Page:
“Trey” may think that Carl Trueman puts it more graciously than we have, but the Lord Protector of Westminster Seminary has another stellar post about the significance of The King’s College’s new president, a Roman Catholic, Dinesh D’Souza. Trueman writes (but the entire post is worth reading):
OK. So evangelicalism writ large verges on the theologically incoherent and indifferent. That’s not news. But why pick D’Souza? What is it he offers that is so distinctive? Could it be his commitment to conservative economic and social policies? Is that the essence of the really important world view at the King’s College, compared to which disagreements over the Pope and justification are mere sideshows? If so, we can see this appointment as a certain strand of evangelicalism definitively coming clean: it is not the theological issues listed above that are considered critical; it is rather the conservative political and social vision of thinkers such as Marvin Olasky. Again, just to clarify — this is not in itself to criticise such a position (though my critical views of such are surely no secret); but to point to the skewed priorities of `the Christian worldview.’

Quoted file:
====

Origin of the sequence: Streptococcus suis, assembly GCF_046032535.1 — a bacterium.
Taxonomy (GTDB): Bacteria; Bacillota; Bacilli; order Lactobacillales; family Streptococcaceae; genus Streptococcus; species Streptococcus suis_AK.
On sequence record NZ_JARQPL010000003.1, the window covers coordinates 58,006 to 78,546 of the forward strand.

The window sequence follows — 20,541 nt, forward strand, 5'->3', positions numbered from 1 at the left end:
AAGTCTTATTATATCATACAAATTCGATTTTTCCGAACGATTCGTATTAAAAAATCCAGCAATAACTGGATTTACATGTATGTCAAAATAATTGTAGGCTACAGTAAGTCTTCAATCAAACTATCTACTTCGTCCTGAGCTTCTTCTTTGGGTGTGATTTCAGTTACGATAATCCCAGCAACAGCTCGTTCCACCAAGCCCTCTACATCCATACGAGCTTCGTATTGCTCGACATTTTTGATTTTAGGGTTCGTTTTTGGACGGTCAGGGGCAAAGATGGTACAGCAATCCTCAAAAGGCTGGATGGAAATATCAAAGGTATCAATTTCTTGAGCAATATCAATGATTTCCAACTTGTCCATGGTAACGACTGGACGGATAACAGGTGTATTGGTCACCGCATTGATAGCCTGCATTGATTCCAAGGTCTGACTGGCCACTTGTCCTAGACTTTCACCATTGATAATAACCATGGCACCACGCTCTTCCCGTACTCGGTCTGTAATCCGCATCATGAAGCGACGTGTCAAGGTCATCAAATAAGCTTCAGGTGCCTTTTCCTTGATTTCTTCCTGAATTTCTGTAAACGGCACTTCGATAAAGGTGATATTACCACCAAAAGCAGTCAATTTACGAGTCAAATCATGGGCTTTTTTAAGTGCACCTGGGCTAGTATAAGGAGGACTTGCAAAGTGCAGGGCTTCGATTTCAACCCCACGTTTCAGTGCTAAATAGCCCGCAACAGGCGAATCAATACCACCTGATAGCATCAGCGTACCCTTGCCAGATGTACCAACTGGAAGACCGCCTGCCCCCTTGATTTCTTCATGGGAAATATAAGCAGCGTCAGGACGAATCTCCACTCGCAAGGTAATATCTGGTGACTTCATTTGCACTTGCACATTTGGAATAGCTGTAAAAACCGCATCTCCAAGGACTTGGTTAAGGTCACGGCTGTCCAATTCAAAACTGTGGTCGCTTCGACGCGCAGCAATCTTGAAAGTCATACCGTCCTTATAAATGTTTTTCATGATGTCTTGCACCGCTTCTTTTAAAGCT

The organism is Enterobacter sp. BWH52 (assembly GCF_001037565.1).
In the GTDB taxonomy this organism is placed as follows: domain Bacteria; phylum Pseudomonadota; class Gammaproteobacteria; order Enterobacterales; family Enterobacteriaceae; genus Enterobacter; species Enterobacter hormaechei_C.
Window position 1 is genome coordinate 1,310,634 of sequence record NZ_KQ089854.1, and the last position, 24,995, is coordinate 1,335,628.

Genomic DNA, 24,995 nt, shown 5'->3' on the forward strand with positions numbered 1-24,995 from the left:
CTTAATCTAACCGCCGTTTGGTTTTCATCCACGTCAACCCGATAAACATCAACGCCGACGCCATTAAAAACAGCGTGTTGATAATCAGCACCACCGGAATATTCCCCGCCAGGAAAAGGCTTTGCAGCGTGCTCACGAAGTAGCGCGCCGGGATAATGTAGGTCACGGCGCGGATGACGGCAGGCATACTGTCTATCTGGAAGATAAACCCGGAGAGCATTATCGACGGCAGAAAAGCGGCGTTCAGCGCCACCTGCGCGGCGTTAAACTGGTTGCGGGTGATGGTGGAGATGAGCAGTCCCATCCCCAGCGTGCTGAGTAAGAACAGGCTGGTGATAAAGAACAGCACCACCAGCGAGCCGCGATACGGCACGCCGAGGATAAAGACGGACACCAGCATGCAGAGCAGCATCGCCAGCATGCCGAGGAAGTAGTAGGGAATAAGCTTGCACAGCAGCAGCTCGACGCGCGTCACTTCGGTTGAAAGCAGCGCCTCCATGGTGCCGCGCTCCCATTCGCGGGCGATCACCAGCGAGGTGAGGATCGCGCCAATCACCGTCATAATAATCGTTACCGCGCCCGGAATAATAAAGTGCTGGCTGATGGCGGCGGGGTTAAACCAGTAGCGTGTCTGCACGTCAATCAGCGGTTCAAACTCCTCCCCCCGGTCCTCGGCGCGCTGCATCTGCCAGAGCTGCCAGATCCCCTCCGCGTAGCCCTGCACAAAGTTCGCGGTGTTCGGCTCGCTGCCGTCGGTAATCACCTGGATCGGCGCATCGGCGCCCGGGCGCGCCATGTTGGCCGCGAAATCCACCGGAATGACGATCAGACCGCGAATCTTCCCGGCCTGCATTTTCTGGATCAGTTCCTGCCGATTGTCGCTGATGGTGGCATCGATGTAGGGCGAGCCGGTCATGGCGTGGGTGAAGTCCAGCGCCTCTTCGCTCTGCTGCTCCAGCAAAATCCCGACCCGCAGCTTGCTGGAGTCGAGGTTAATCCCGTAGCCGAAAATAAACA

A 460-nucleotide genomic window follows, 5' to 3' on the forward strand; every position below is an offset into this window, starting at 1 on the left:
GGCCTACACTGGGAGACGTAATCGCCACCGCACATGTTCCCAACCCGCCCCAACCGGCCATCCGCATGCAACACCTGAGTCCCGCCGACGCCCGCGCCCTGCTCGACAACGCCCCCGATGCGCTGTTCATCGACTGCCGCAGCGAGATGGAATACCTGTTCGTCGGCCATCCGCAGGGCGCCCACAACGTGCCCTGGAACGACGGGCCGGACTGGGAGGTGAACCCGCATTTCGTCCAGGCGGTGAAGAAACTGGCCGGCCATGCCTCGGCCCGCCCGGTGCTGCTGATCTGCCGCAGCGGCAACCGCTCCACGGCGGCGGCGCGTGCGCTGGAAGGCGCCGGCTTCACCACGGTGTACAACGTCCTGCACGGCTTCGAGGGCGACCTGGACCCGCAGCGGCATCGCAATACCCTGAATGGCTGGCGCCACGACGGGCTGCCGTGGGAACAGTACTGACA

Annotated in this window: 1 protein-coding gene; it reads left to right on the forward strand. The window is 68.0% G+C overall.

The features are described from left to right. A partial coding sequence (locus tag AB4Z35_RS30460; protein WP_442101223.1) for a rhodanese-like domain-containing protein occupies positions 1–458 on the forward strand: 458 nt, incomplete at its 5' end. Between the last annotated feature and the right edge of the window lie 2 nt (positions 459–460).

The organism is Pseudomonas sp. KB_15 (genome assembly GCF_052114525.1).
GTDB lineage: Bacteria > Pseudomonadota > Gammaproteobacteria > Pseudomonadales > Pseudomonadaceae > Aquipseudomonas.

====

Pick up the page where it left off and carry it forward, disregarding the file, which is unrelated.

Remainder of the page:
Just to clarify, this post is intended positively. After all, the critiques of Rome and evangelicalism are in such short supply among Protestants that we adherents of Reformed Protestantism need to stick together.